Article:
In a recent post, The language of organizational change, I drew an analogy between the central role that verbs play in language learning and the equivalent role played by organizational dynamics in understanding how change happens. As I argued there: "... once people understand the underlying dynamics of organizations, they understand change. The rest is just content." To take this a stage further, Informal Coalitions shows how the critical dynamics of change are embodied within (and simultaneously emerge from) people's everyday conversations and interactions. So this places talk and language at the core of change and organizational dynamics.
In a recent post, The language of organizational change, I drew an analogy between the central role that verbs play in language learning and the equivalent role played by organizational dynamics in understanding how change happens. As I argued there:
"... once people understand the underlying dynamics of organizations, they understand change. The rest is just content."
To take this a stage further, Informal Coalitions shows how the critical dynamics of change are embodied within (and simultaneously emerge from) people's everyday conversations and interactions. So this places talk and language at the core of change and organizational dynamics.
'Thingifying' the organizational world
Verbs, as we were taught way back in primary school world of Janet and John, are "doing words". They are where the action is! And yet, despite our supposed quest to become action-oriented leaders (and ‘doers’ in general), we continually abandon these ‘front-line’ action words and retreat to the ‘trenches’ dug out of the muddy wilderness of abstract nouns.
Nouns, as we were similarly taught, are "naming words". And management is full of them – especially abstract ones! As managers, consultants and academics, we love naming things. So we talk of leadership, management, organization, partnership, co-ordination and communication - to name but a few. Nouns give us the false sense of security that because we can name something we know ‘it’ ... ‘it’ is tangible ... and we can do something about ‘it’.
Unfortunately, in cases such as this, the ‘it’ doesn’t exist. There is no such thing as organization, for example. You can’t collect it up and put it in a box. Instead there are just ongoing and diverse acts of organizing. I’m not suggesting here that companies don’t exist as legal entities. Clearly they do. Nor that there are no such bodies as departments of state, local authorities, charities and so on. Clearly there are. Although, even here, the legal and statutory statuses of these bodies are themselves socially constructed and maintained.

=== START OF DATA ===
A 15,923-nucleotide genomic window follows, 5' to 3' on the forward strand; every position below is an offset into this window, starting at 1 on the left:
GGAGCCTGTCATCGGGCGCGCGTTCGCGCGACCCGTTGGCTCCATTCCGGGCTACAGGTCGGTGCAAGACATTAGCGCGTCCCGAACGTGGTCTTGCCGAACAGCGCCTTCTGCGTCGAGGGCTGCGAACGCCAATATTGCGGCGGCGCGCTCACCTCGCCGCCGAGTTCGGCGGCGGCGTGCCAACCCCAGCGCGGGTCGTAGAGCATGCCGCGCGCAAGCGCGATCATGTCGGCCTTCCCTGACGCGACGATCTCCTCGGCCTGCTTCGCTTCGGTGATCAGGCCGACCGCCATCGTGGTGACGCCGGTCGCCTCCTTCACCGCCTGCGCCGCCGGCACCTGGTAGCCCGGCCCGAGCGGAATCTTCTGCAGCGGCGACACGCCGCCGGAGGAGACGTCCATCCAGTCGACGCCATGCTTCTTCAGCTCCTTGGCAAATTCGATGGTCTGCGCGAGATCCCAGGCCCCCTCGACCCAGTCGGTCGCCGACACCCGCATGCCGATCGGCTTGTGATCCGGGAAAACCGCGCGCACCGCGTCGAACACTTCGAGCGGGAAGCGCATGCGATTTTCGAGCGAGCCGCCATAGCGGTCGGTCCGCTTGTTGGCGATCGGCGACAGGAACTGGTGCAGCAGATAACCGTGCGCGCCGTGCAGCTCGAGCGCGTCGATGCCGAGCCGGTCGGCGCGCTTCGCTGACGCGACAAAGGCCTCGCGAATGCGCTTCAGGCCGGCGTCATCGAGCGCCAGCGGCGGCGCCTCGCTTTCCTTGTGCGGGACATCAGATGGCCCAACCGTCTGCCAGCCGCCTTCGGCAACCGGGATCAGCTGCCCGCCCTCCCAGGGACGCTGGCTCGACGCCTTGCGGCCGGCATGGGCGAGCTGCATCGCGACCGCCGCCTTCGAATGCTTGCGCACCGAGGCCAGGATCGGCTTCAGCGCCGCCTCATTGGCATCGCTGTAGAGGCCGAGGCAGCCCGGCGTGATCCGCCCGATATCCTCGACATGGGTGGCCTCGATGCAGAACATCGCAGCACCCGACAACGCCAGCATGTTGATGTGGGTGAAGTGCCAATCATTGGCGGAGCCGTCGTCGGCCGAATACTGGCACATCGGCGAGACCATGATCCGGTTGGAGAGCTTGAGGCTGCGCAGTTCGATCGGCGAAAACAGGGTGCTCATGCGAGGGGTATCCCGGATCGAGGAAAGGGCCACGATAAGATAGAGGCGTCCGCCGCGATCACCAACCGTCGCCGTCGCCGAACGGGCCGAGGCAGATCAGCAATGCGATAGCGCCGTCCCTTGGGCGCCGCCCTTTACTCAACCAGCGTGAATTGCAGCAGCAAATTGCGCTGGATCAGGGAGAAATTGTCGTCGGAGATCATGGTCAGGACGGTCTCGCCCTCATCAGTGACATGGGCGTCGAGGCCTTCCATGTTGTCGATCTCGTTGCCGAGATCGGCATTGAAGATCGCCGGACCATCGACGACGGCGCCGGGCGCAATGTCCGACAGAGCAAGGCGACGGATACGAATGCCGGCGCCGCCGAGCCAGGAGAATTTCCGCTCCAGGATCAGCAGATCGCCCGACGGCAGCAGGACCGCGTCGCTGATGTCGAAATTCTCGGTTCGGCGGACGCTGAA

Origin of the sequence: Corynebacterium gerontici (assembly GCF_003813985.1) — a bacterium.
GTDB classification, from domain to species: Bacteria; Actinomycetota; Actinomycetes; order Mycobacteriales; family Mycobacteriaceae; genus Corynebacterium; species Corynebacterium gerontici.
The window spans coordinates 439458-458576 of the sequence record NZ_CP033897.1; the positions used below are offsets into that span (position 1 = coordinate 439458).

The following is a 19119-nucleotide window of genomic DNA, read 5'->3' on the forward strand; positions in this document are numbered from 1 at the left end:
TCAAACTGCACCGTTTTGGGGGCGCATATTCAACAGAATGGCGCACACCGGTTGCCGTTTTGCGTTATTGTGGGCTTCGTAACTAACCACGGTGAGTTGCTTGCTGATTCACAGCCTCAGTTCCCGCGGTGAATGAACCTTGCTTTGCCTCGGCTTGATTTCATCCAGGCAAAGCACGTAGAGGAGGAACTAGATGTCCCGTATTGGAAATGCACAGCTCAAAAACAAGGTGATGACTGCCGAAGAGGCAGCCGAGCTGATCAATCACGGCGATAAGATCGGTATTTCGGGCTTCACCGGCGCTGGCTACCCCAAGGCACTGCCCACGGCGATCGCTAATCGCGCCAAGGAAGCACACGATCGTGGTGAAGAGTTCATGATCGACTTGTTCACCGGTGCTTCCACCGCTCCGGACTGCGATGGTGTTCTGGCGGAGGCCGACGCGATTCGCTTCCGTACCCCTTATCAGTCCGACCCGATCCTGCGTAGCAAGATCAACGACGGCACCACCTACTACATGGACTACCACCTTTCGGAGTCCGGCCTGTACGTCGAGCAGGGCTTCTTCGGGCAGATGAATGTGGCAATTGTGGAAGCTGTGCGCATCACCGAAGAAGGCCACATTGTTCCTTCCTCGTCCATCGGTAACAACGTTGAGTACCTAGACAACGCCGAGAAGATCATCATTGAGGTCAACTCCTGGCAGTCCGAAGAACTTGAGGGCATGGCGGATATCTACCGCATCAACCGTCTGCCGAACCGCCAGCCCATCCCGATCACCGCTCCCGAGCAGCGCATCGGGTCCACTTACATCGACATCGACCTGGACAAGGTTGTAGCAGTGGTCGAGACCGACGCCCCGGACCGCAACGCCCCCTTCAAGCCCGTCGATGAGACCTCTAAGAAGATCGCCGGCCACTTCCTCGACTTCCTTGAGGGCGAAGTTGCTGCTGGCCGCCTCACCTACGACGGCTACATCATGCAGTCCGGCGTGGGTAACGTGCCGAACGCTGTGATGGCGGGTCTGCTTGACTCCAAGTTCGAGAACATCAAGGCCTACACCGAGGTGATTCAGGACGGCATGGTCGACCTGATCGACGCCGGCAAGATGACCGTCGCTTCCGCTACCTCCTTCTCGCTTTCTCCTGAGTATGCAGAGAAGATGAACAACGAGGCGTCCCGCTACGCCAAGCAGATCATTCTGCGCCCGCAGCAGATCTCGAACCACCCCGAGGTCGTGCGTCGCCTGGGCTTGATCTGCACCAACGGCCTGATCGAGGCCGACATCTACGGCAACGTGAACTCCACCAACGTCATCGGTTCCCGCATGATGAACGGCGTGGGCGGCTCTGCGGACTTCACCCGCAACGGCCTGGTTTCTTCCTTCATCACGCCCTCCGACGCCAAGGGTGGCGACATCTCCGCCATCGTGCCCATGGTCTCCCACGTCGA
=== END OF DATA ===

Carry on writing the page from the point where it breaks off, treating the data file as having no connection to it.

No. My point here is that, as organizational theorists and practitioners, we have a tendency to ‘thingify’ (or reify) the organizational world. That is, we replace the active, spontaneous, human, relational and ‘in-here’ processes of leading, managing, organizing, communicating etc with the static, structured, disembodied, bounded and ‘out-there’ categories of leadership, management, organization and communication.
Implications for action
Doing this results in two things:
- First, it shifts responsibility away from a personal ‘us’ to an impersonal and anonymous ‘them’ (or an even more impersonal ‘it’). So we complain about "the organization"; or "management"; or "communication", rather than recognizing our own contribution to the continuous process of organizing, managing and communicating.
- Secondly, it deflects attention away from the living reality of our everyday interactions with others. It is solely through these local interactions that we can make sense of emerging events, exert choice and take action. And, it is through the self-organizing interplay of these local conversations that change happens and outcomes emerge.
In Informal Coalitions (p. 90), I made a similar argument in respect of the way that we talk about "culture":
"… the active process of everyday interaction [is] central to the notion of organizational culture. Ideally for our purposes, the word "culture" would be a verb, to describe this dynamic (literally verbal) process. Instead, we’re going to have to manage with it as a noun; and accept that, in using a ‘naming word’, we are not suggesting that culture can be made ‘concrete’ in any meaningful way."
Nominalizing verbs and using other abstract nouns is, of course, part of the way that we learn. We generalize patterns of meaning from disparate experiences and name these as a way of making sense of the world. This practice won’t disappear from language; and I’m not arguing that it should. This blog is peppered with such usage (including the phrase "Informal Coalitions"!). What I am saying, though, is that we need to become more sharply aware of the ways in which describing our practice (there’s another one!) in abstract terms can:
- distort our own and others' perceptions and understanding of what’s going on,
- blind us to the part that we are playing in this ongoing process, and
- disempower us from acting in the only place, and at the only time, that we can – that is, in the here and now.